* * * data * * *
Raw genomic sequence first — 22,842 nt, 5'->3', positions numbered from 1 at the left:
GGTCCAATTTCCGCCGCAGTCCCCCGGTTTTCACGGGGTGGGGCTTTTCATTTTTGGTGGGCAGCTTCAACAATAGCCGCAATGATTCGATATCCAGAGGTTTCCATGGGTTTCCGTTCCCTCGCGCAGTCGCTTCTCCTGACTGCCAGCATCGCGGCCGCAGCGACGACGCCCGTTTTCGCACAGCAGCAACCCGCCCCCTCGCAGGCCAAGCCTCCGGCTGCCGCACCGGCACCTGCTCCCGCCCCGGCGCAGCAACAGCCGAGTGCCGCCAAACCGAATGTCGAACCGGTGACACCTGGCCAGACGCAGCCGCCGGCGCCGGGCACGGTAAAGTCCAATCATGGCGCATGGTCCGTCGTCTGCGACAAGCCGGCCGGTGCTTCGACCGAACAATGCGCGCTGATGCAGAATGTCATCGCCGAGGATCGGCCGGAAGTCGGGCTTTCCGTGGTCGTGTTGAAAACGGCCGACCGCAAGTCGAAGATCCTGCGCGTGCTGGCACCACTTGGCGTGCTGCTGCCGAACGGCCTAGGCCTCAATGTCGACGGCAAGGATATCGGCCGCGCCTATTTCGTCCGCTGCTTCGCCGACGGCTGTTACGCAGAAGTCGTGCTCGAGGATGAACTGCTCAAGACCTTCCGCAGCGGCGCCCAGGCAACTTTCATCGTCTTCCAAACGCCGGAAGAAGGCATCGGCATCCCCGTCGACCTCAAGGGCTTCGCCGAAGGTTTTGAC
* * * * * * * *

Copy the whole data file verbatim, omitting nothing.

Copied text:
Raw genomic sequence first — 22,842 nt, 5'->3', positions numbered from 1 at the left:
GGTCCAATTTCCGCCGCAGTCCCCCGGTTTTCACGGGGTGGGGCTTTTCATTTTTGGTGGGCAGCTTCAACAATAGCCGCAATGATTCGATATCCAGAGGTTTCCATGGGTTTCCGTTCCCTCGCGCAGTCGCTTCTCCTGACTGCCAGCATCGCGGCCGCAGCGACGACGCCCGTTTTCGCACAGCAGCAACCCGCCCCCTCGCAGGCCAAGCCTCCGGCTGCCGCACCGGCACCTGCTCCCGCCCCGGCGCAGCAACAGCCGAGTGCCGCCAAACCGAATGTCGAACCGGTGACACCTGGCCAGACGCAGCCGCCGGCGCCGGGCACGGTAAAGTCCAATCATGGCGCATGGTCCGTCGTCTGCGACAAGCCGGCCGGTGCTTCGACCGAACAATGCGCGCTGATGCAGAATGTCATCGCCGAGGATCGGCCGGAAGTCGGGCTTTCCGTGGTCGTGTTGAAAACGGCCGACCGCAAGTCGAAGATCCTGCGCGTGCTGGCACCACTTGGCGTGCTGCTGCCGAACGGCCTAGGCCTCAATGTCGACGGCAAGGATATCGGCCGCGCCTATTTCGTCCGCTGCTTCGCCGACGGCTGTTACGCAGAAGTCGTGCTCGAGGATGAACTGCTCAAGACCTTCCGCAGCGGCGCCCAGGCAACTTTCATCGTCTTCCAAACGCCGGAAGAAGGCATCGGCATCCCCGTCGACCTCAAGGGCTTCGCCGAAGGTTTTGAC